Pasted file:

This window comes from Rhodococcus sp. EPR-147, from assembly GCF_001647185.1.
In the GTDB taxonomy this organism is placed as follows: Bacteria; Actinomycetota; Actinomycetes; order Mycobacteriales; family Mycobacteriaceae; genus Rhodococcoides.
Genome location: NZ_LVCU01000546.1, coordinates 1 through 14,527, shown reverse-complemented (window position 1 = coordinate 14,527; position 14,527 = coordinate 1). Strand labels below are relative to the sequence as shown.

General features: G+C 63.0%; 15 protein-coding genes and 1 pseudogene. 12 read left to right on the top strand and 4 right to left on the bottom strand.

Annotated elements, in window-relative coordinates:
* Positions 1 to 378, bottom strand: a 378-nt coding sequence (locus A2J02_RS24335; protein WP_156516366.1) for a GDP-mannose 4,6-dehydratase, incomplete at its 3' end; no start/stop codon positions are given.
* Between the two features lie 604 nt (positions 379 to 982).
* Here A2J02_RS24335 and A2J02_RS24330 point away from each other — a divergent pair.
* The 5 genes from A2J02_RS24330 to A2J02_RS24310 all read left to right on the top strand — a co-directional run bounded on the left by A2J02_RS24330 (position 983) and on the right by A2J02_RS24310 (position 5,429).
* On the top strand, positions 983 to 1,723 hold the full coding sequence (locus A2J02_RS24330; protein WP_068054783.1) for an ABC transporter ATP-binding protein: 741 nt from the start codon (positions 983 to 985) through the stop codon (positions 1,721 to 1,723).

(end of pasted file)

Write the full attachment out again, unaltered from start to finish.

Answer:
This window comes from Rhodococcus sp. EPR-147, from assembly GCF_001647185.1.
In the GTDB taxonomy this organism is placed as follows: Bacteria; Actinomycetota; Actinomycetes; order Mycobacteriales; family Mycobacteriaceae; genus Rhodococcoides.
Genome location: NZ_LVCU01000546.1, coordinates 1 through 14,527, shown reverse-complemented (window position 1 = coordinate 14,527; position 14,527 = coordinate 1). Strand labels below are relative to the sequence as shown.

General features: G+C 63.0%; 15 protein-coding genes and 1 pseudogene. 12 read left to right on the top strand and 4 right to left on the bottom strand.

Annotated elements, in window-relative coordinates:
* Positions 1 to 378, bottom strand: a 378-nt coding sequence (locus A2J02_RS24335; protein WP_156516366.1) for a GDP-mannose 4,6-dehydratase, incomplete at its 3' end; no start/stop codon positions are given.
* Between the two features lie 604 nt (positions 379 to 982).
* Here A2J02_RS24335 and A2J02_RS24330 point away from each other — a divergent pair.
* The 5 genes from A2J02_RS24330 to A2J02_RS24310 all read left to right on the top strand — a co-directional run bounded on the left by A2J02_RS24330 (position 983) and on the right by A2J02_RS24310 (position 5,429).
* On the top strand, positions 983 to 1,723 hold the full coding sequence (locus A2J02_RS24330; protein WP_068054783.1) for an ABC transporter ATP-binding protein: 741 nt from the start codon (positions 983 to 985) through the stop codon (positions 1,721 to 1,723).